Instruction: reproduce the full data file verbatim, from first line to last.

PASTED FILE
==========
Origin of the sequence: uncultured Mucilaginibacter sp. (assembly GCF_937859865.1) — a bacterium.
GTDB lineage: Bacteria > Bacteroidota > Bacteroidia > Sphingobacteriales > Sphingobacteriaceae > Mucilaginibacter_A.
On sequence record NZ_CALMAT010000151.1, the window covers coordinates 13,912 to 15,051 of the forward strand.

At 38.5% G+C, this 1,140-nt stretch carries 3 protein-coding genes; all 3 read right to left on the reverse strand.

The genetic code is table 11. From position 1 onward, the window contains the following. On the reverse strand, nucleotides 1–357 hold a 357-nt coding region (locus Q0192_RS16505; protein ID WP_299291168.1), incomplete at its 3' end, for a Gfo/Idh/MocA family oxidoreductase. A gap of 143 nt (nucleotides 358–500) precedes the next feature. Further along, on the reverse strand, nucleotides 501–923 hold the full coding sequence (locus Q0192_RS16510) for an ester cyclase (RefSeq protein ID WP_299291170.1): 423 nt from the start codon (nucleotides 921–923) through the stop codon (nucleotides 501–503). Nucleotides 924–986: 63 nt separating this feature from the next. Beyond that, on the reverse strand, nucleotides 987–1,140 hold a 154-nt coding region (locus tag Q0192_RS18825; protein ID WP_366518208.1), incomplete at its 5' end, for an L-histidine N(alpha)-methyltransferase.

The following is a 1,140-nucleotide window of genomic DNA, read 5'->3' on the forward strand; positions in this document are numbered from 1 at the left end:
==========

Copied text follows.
Origin of the sequence: uncultured Mucilaginibacter sp. (assembly GCF_937859865.1) — a bacterium.
GTDB lineage: Bacteria > Bacteroidota > Bacteroidia > Sphingobacteriales > Sphingobacteriaceae > Mucilaginibacter_A.
On sequence record NZ_CALMAT010000151.1, the window covers coordinates 13,912 to 15,051 of the forward strand.

At 38.5% G+C, this 1,140-nt stretch carries 3 protein-coding genes; all 3 read right to left on the reverse strand.

The genetic code is table 11. From position 1 onward, the window contains the following. On the reverse strand, nucleotides 1–357 hold a 357-nt coding region (locus Q0192_RS16505; protein ID WP_299291168.1), incomplete at its 3' end, for a Gfo/Idh/MocA family oxidoreductase. A gap of 143 nt (nucleotides 358–500) precedes the next feature. Further along, on the reverse strand, nucleotides 501–923 hold the full coding sequence (locus Q0192_RS16510) for an ester cyclase (RefSeq protein ID WP_299291170.1): 423 nt from the start codon (nucleotides 921–923) through the stop codon (nucleotides 501–503). Nucleotides 924–986: 63 nt separating this feature from the next. Beyond that, on the reverse strand, nucleotides 987–1,140 hold a 154-nt coding region (locus tag Q0192_RS18825; protein ID WP_366518208.1), incomplete at its 5' end, for an L-histidine N(alpha)-methyltransferase.

The following is a 1,140-nucleotide window of genomic DNA, read 5'->3' on the forward strand; positions in this document are numbered from 1 at the left end: